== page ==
Edward Snowden Calls BS On FBI’s Claimed Inability To Unlock San Bernardino iPhone

Rather than work things out in private, the FBI has chosen to drag Apple through court and force its hand in providing technical assistance in cracking the security of an iPhone 5c model that belonged to one of the San Bernardino shooters. There's been a lot of posturing on both sides, and with regards to the FBI, former NSA contractor turned whistleblower Edward Snowden says the agency is fully capable of unlocking the phone without Apple's help.

Snowden is the latest high profile individual to offer up commentary in the feud between the FBI and Apple. He's also uniquely qualified to discuss what the FBI is and isn't capable of doing, as he was the one who leaked thousands of documents and data detailing just how extensive the U.S. government's secret spying program was.

Edward Snowden

"The FBI says Apple has the 'exclusive technical means' to unlock the phone. Respectfully, that's bulls**t," Snowden said in a video feed from Moscow to the Common Cause Blueprint for a Great Democracy conference.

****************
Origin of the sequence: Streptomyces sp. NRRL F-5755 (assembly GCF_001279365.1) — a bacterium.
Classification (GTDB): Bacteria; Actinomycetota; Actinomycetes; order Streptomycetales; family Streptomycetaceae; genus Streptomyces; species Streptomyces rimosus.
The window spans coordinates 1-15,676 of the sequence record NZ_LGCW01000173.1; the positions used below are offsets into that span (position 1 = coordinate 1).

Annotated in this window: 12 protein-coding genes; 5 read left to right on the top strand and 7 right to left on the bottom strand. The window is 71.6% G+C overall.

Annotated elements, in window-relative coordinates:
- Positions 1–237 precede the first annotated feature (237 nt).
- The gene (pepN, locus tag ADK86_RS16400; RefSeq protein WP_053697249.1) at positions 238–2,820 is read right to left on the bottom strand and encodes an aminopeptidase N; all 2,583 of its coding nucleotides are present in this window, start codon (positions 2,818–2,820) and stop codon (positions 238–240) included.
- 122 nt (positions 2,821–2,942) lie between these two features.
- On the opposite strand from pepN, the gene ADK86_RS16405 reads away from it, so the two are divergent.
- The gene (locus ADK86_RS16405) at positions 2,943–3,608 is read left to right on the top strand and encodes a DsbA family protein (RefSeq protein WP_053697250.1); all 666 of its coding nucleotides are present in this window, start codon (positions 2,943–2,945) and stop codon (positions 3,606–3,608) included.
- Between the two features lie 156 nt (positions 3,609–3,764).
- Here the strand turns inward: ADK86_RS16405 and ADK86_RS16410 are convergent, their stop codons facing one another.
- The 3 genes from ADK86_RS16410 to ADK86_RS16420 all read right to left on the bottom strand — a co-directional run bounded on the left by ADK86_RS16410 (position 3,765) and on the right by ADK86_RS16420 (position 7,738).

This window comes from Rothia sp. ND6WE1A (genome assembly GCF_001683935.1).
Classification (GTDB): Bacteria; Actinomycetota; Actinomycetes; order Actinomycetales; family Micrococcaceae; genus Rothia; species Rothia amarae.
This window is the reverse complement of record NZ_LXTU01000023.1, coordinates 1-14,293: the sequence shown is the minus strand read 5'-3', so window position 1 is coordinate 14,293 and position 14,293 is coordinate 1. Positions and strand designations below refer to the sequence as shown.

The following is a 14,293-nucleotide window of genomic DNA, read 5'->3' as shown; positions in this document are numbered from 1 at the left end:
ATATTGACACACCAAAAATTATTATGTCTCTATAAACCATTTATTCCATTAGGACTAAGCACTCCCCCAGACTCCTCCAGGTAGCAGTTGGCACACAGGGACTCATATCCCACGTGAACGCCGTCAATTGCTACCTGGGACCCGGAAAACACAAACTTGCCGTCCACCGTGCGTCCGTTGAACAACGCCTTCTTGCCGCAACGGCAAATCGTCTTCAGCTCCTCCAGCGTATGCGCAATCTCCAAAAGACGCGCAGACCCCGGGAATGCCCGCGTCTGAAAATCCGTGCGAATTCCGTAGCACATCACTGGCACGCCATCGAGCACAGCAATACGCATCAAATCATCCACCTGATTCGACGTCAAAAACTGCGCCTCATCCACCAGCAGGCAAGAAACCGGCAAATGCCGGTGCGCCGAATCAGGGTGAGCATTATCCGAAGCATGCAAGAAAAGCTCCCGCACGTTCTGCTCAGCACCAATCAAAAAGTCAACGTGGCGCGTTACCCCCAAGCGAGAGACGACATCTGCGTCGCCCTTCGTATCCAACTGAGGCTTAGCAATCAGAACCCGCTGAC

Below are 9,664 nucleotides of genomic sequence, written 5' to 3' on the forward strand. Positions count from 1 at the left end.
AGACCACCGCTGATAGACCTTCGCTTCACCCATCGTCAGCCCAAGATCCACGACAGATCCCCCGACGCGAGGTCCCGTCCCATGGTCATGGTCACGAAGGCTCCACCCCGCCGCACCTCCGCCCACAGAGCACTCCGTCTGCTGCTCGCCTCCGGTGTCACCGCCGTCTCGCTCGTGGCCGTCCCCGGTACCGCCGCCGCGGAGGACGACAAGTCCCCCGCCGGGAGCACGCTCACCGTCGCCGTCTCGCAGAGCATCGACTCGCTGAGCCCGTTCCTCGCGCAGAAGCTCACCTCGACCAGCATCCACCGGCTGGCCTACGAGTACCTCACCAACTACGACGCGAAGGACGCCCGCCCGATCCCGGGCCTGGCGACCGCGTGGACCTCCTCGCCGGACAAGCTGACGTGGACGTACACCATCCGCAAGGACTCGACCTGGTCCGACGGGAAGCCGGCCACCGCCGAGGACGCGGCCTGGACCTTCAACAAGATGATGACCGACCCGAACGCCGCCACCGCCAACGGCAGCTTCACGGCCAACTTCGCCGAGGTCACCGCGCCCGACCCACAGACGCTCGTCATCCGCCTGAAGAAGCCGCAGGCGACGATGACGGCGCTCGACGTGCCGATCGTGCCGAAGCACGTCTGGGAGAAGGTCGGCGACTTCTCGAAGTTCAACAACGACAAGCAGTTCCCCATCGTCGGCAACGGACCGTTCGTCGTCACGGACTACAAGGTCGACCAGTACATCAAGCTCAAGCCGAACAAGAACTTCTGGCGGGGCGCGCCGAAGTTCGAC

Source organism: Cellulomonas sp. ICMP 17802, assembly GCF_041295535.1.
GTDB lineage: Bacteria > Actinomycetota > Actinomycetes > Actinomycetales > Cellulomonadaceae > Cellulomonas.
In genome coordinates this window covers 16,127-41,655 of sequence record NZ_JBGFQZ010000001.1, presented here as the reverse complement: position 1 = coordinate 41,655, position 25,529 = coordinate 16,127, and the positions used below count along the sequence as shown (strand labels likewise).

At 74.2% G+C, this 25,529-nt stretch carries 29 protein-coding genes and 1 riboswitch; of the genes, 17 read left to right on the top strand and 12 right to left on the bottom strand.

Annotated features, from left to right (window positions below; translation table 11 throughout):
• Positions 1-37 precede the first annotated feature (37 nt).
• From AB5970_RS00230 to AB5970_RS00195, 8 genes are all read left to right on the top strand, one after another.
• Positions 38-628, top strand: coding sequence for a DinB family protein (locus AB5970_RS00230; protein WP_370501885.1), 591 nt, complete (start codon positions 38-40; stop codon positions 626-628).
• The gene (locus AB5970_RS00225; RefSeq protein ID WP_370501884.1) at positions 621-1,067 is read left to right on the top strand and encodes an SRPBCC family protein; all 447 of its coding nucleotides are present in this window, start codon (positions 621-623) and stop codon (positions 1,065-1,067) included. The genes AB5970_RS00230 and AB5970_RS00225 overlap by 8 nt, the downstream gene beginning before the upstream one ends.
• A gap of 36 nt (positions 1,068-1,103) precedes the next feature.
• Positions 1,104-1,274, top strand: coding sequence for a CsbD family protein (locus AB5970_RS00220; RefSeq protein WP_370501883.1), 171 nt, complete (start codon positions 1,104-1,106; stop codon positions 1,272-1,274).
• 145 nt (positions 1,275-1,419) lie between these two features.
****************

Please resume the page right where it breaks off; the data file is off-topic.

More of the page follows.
After the conference, Snowden posted a link on Twitter to an American Civil Liberties Union article detailing how the FBI could crack the iPhone 5c model in its possession without any help from Apple and without destroying the data inside.

One of the FBI's arguments in compelling the courts to force Apple's hand is that after 10 wrong passcode guesses, the data is wiped and permanently inaccessible. The ACLU says that's not the case if federal agents do their job correctly. Sidestepping some of the technical details in the article, the ALCU argues that the FBI could copy the flash memory from the iPhone before it tries 10 passcode attempts.


"It can then retry indefinitely because it can restore the NAND flash memory from its backup copy," ALCU says.

What the ALCU and Snowden think is really going on is that the FBI is looking to set a legal precedent, one that would give it the necessary power to "compel software and hardware providers to build, provide, and vouch for deliberately weakened code." It's also looking to weaken the ecosystem, ALCU says.

Via:  The Guardian
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